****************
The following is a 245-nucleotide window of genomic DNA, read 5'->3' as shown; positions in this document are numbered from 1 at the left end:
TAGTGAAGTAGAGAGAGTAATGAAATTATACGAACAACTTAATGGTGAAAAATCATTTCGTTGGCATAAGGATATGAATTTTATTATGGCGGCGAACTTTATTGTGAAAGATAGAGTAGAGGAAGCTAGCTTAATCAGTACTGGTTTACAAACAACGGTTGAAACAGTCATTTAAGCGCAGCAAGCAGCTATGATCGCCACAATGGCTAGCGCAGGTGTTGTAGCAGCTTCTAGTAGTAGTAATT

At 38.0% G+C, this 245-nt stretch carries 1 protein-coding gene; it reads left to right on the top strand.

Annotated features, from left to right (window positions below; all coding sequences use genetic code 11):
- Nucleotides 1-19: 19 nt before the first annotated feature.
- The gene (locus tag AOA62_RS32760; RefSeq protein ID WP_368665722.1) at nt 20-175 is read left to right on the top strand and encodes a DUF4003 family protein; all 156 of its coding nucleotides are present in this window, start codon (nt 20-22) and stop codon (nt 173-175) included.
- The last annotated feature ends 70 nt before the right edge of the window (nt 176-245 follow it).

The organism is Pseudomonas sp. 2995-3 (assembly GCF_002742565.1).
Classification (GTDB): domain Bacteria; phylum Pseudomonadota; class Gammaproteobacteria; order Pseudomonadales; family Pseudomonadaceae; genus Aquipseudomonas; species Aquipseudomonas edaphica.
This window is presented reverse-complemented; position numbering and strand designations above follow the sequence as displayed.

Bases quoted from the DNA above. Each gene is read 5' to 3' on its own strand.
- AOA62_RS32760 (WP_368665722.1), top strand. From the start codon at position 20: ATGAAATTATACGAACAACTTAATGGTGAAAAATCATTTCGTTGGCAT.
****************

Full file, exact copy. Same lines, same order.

The following is a 245-nucleotide window of genomic DNA, read 5'->3' as shown; positions in this document are numbered from 1 at the left end:
TAGTGAAGTAGAGAGAGTAATGAAATTATACGAACAACTTAATGGTGAAAAATCATTTCGTTGGCATAAGGATATGAATTTTATTATGGCGGCGAACTTTATTGTGAAAGATAGAGTAGAGGAAGCTAGCTTAATCAGTACTGGTTTACAAACAACGGTTGAAACAGTCATTTAAGCGCAGCAAGCAGCTATGATCGCCACAATGGCTAGCGCAGGTGTTGTAGCAGCTTCTAGTAGTAGTAATT

At 38.0% G+C, this 245-nt stretch carries 1 protein-coding gene; it reads left to right on the top strand.

Annotated features, from left to right (window positions below; all coding sequences use genetic code 11):
- Nucleotides 1-19: 19 nt before the first annotated feature.
- The gene (locus tag AOA62_RS32760; RefSeq protein ID WP_368665722.1) at nt 20-175 is read left to right on the top strand and encodes a DUF4003 family protein; all 156 of its coding nucleotides are present in this window, start codon (nt 20-22) and stop codon (nt 173-175) included.
- The last annotated feature ends 70 nt before the right edge of the window (nt 176-245 follow it).

The organism is Pseudomonas sp. 2995-3 (assembly GCF_002742565.1).
Classification (GTDB): domain Bacteria; phylum Pseudomonadota; class Gammaproteobacteria; order Pseudomonadales; family Pseudomonadaceae; genus Aquipseudomonas; species Aquipseudomonas edaphica.
This window is presented reverse-complemented; position numbering and strand designations above follow the sequence as displayed.

Bases quoted from the DNA above. Each gene is read 5' to 3' on its own strand.
- AOA62_RS32760 (WP_368665722.1), top strand. From the start codon at position 20: ATGAAATTATACGAACAACTTAATGGTGAAAAATCATTTCGTTGGCAT.